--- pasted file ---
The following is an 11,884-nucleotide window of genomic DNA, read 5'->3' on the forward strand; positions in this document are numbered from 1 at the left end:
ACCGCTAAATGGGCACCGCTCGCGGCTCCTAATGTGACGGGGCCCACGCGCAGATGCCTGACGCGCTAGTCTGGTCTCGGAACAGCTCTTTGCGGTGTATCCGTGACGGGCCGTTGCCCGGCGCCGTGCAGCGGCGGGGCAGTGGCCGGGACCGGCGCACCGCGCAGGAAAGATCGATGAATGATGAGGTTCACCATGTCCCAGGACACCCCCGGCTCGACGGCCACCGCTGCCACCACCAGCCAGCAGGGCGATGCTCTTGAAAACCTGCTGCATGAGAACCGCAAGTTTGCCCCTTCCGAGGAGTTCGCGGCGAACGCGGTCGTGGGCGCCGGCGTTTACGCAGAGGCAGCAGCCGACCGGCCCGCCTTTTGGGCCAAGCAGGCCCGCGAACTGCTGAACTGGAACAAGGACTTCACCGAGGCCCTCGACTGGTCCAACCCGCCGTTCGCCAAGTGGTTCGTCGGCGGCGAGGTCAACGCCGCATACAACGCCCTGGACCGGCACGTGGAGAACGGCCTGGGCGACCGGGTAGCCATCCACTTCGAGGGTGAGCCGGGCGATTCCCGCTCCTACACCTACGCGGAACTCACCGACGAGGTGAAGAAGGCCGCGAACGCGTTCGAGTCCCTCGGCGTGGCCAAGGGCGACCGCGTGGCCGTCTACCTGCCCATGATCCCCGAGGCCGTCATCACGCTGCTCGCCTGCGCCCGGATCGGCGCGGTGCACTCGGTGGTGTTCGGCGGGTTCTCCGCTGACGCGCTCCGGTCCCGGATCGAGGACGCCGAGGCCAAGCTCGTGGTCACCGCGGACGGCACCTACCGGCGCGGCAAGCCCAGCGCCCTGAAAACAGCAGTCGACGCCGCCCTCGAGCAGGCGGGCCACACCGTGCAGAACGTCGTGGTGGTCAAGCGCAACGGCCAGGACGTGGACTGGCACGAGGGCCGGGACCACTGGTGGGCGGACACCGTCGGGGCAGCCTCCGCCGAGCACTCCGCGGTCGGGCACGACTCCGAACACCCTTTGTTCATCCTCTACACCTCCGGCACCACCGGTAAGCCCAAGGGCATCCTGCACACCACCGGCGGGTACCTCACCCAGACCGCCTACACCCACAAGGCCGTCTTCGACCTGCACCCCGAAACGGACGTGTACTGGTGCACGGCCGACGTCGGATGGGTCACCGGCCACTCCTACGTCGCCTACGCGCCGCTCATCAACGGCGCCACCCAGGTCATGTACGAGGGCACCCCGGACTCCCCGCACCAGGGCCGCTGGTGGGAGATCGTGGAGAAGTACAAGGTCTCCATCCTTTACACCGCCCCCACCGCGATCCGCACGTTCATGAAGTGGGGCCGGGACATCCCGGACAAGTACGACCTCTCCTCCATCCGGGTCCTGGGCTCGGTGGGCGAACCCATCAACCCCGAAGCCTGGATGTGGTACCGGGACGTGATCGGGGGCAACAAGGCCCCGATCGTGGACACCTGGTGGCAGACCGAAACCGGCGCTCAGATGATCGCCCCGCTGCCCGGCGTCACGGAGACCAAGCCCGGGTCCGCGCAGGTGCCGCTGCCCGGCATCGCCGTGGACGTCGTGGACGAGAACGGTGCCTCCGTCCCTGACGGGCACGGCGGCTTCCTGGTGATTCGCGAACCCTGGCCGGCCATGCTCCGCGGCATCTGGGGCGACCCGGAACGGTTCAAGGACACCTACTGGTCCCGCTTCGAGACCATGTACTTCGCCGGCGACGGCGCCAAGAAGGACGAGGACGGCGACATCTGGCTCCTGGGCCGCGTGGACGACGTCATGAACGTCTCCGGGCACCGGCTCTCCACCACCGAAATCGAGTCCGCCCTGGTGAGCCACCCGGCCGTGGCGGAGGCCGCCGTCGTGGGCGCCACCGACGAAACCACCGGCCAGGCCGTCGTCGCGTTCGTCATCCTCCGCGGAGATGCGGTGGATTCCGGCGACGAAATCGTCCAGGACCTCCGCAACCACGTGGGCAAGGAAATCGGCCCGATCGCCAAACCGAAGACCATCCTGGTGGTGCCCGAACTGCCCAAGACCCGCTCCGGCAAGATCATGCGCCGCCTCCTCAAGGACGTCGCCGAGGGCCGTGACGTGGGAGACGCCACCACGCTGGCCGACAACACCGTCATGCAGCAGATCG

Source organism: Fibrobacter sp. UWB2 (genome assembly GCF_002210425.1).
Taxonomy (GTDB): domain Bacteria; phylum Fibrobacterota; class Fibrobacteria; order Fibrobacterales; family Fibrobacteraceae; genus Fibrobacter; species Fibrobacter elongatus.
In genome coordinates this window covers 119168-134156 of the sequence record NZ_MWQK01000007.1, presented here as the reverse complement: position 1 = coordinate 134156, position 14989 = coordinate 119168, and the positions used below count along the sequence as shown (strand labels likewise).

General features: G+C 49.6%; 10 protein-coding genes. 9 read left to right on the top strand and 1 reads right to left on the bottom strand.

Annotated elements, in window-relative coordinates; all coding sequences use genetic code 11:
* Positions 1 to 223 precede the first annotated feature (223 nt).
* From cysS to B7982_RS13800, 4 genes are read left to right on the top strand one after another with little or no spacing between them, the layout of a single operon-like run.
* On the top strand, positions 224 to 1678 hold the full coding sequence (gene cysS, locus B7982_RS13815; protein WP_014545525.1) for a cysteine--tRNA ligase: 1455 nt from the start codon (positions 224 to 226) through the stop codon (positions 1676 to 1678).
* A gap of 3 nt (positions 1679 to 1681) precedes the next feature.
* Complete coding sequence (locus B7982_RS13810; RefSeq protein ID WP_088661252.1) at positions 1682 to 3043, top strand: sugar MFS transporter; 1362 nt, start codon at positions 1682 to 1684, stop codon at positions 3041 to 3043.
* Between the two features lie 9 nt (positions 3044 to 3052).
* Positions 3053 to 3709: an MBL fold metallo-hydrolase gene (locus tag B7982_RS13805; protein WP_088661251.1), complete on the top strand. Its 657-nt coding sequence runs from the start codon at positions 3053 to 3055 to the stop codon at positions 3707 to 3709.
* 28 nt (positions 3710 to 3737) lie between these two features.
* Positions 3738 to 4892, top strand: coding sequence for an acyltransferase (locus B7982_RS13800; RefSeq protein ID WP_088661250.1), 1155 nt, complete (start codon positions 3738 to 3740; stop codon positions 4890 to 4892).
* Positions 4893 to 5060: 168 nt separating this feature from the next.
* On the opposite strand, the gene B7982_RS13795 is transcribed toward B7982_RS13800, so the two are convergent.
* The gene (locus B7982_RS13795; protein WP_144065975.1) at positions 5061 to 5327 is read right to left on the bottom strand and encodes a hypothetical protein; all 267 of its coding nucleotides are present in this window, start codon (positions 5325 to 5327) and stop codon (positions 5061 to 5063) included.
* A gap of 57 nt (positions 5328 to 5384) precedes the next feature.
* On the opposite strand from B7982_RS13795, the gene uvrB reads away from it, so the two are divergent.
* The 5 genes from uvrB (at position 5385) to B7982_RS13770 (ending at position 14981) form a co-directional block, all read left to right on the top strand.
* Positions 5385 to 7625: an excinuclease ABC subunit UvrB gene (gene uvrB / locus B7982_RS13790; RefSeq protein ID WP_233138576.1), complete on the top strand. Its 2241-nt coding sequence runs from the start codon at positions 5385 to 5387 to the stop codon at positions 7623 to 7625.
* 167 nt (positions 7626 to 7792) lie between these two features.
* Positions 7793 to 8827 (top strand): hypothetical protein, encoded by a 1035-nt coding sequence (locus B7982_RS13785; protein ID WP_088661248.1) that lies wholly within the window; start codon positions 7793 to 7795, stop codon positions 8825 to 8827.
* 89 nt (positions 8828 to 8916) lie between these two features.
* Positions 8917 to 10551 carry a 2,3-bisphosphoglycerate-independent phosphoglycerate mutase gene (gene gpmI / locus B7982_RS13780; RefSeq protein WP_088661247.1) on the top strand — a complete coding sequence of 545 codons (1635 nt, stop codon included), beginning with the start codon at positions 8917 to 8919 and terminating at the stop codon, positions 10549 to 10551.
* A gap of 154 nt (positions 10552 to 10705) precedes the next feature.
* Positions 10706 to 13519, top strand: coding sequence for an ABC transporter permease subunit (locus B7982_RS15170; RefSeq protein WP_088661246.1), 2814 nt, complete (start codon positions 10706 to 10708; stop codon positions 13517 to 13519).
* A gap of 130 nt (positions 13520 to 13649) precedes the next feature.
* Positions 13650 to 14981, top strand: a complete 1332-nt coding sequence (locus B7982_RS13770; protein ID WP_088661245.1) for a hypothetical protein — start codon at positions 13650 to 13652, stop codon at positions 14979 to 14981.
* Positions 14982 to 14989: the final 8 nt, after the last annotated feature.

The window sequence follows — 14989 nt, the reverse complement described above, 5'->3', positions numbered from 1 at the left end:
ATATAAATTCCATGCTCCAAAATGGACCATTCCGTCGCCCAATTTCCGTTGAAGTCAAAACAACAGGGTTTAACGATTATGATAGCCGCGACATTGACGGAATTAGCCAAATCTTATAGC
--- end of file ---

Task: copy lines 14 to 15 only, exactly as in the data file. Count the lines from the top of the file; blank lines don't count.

* Positions 3053 to 3709: an MBL fold metallo-hydrolase gene (locus tag B7982_RS13805; protein WP_088661251.1), complete on the top strand. Its 657-nt coding sequence runs from the start codon at positions 3053 to 3055 to the stop codon at positions 3707 to 3709.
* 28 nt (positions 3710 to 3737) lie between these two features.